Creating pipelines to future careers
Crossposted from WTD’s Clean Water Stories
Half of King County Wastewater Treatment Division’s valued employees are expected to retire in five years and one of the biggest questions we face is: How will those spots be filled? How can we reach out to the next generation?
We want high school students to be aware of these career opportunities. We host two high school career events in the spring every year and hire 10 high school interns for a summer, and they do some amazing work for us, even if they choose a different career path in the end.
Most people do not realize the variety of jobs, from engineers and financial analysts to electricians that are needed to keep our water clean. This last Saturday, 52 high school students got up early to attend a three-hour Careers in Clean Water event. Students participated in three job-shadowing sessions to explore careers in clean water. Staff lead short, hands-on sessions to demonstrate the details of their job and shared the steps needed to get hired.
Those who attended were genuinely there to learn more and asked great questions, some of those questions even prompted staff members to reflect about the division as a whole. Argane, an 11th-grader, posed the question of diversity to Timothy Clark (Water Land Resources Division staff) and respected his honest answer.
“Timothy didn’t sugar coat the issues of diversity. He was open about the fact that his division was majority white and talked about the outreach efforts being done to recruit in communities of color. He was also real about the conflicts in the workplace, dealing both with race and gender,” Argane said.
After attending her job shadow sessions, Argane was encouraged by Samayyah Williams, a civil engineer, and hopes to one day join Engineers Without Borders to build a facility that treats drinking water.
Grace is a 10th-grade student who grew up in the San Juan Islands and had early exposure to water conservation and water quality. She was particularly intrigued with her first session with two wastewater operators (and Poofighters), Darek Kenaston and Alexis Surprenant.
“We had to do a lot of work with pipes and looking into what and how sediment exists in our drinking water,” Grace said. “I talked with Darek and his career journey. The mechanics of dealing with clean water really stood out because it was a close-to-home connection”.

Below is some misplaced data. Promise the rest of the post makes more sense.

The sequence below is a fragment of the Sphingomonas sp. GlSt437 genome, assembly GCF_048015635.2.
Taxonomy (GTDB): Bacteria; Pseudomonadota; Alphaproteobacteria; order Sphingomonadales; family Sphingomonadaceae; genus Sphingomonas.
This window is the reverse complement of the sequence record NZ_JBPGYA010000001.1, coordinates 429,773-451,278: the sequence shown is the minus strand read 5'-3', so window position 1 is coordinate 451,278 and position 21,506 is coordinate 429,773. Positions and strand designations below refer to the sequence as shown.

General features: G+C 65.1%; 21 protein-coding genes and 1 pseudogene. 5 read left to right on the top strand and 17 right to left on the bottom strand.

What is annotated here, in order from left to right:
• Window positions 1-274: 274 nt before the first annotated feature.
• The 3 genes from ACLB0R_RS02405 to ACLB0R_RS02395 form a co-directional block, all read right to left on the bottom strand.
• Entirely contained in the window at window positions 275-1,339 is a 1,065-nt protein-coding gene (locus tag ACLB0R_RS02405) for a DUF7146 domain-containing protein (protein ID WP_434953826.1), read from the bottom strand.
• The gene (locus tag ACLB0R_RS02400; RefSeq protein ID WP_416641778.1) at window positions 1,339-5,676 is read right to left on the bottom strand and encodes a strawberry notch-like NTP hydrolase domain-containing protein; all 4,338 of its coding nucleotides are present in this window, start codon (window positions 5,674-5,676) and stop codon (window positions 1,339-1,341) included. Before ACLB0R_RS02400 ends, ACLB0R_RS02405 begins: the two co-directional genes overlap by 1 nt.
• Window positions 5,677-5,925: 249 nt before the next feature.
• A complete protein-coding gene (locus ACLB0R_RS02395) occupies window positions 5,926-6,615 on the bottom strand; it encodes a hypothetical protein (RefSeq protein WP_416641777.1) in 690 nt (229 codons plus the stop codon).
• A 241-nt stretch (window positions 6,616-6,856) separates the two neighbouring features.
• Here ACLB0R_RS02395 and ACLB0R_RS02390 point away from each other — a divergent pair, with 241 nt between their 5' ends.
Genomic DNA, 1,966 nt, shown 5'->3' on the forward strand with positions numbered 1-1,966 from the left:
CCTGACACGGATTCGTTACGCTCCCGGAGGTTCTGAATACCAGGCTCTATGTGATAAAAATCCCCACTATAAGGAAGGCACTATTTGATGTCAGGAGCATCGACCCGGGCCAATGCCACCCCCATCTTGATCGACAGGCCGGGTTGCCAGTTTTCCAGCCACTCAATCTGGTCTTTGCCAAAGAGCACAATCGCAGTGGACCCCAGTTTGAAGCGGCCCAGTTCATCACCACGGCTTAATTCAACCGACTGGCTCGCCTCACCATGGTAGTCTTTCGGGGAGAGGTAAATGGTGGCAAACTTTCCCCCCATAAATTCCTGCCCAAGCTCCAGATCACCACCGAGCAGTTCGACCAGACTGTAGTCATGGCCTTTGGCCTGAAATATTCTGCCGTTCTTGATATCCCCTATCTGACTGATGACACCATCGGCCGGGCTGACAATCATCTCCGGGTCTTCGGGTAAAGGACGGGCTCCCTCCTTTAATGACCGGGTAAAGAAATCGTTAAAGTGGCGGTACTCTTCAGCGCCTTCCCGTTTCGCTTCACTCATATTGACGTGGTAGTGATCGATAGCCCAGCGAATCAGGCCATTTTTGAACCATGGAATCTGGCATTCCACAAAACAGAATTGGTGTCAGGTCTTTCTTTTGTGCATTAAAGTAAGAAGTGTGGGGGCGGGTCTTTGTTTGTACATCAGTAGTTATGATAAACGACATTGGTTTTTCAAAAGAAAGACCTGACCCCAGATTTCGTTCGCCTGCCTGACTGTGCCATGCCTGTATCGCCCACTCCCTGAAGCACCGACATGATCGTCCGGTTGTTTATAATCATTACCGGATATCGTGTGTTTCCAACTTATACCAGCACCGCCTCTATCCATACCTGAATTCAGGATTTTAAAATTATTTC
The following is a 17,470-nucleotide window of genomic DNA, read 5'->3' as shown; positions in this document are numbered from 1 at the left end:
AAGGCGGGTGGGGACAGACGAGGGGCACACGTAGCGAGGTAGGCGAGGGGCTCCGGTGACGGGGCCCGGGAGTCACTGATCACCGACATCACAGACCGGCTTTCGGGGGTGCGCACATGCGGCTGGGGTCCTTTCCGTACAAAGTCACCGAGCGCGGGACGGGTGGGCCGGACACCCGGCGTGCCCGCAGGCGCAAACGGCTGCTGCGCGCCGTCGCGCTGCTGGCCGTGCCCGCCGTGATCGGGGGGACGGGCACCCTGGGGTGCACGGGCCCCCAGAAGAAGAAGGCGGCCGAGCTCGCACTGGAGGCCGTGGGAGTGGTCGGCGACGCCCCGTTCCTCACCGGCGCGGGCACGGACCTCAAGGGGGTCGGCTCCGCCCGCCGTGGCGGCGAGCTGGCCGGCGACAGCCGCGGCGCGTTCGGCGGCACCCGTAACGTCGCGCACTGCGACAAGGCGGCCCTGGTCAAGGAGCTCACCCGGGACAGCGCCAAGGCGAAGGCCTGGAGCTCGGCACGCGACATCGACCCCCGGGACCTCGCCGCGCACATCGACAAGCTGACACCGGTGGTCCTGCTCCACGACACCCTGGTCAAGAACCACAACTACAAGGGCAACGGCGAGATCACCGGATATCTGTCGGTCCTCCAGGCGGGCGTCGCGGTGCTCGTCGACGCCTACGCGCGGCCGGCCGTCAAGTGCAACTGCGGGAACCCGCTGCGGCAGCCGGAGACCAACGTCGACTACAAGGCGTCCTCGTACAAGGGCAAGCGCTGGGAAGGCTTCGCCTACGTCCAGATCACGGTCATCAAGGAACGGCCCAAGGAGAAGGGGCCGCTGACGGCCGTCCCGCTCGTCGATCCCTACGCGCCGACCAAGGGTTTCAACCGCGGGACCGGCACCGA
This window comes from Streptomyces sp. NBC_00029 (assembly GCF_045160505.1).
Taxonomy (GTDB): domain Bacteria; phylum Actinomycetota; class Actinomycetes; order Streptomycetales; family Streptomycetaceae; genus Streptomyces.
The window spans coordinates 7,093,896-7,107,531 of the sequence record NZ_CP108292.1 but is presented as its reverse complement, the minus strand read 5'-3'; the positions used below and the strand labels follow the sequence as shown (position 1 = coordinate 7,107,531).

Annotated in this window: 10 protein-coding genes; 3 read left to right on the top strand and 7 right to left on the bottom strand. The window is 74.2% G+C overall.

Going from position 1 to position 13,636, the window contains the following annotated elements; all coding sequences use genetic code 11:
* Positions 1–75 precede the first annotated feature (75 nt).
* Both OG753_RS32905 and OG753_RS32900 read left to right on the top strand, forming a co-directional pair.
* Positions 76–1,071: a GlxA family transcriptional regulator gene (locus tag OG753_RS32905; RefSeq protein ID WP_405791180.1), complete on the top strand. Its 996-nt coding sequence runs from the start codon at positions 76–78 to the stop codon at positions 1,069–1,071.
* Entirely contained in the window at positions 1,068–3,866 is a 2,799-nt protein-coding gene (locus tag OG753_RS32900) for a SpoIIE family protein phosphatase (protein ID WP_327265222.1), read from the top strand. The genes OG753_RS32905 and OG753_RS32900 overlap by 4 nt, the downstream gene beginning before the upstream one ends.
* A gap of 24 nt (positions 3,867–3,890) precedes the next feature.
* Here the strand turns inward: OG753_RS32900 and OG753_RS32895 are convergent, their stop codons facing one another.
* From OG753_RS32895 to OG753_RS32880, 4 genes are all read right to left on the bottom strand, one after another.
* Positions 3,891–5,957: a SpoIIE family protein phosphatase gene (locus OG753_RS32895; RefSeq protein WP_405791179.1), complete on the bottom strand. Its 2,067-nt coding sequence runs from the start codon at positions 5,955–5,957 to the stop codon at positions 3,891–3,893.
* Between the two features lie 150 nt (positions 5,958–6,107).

Grace is still curious as to what the day to day work really looks like, but knows that an operator’s job looks very different every day.
The students who attended this event, as well as those who attend the career event coming up on May 5, are encouraged to apply for the Clean Water Ambassadors — High School Internship Program. We are seeking 10 interns interested in learning how government agencies, nonprofit organizations and local communities influence environmental and community health. Interns will gain a deep understanding of the role we all play in this issue, and the careers that contribute to improving water quality and protecting the environment.
In the closing remarks for the event, we were lucky to have Haze Lee, a past intern from 2017, as a guest speaker to talk about her first-hand experience and to answer questions from future intern applicants. Haze highlighted the three best things about her internship experience, which were the people (both WTD staff and co-interns), the places, and the opportunities.
Haze, now a junior at North Creek High School, has been busy this school year organizing the school’s first gardening club. She was able to work with school staff to find an area to build the gardens, receive grant funding, as well as using Gro-Co Compost (made with Loop® biosolids)!
Students can join the next career event at South Plant in Renton on May 5, 2018. Find more information and sign up here.
Applications for the Clean Water Ambassador Summer High School internship are now open.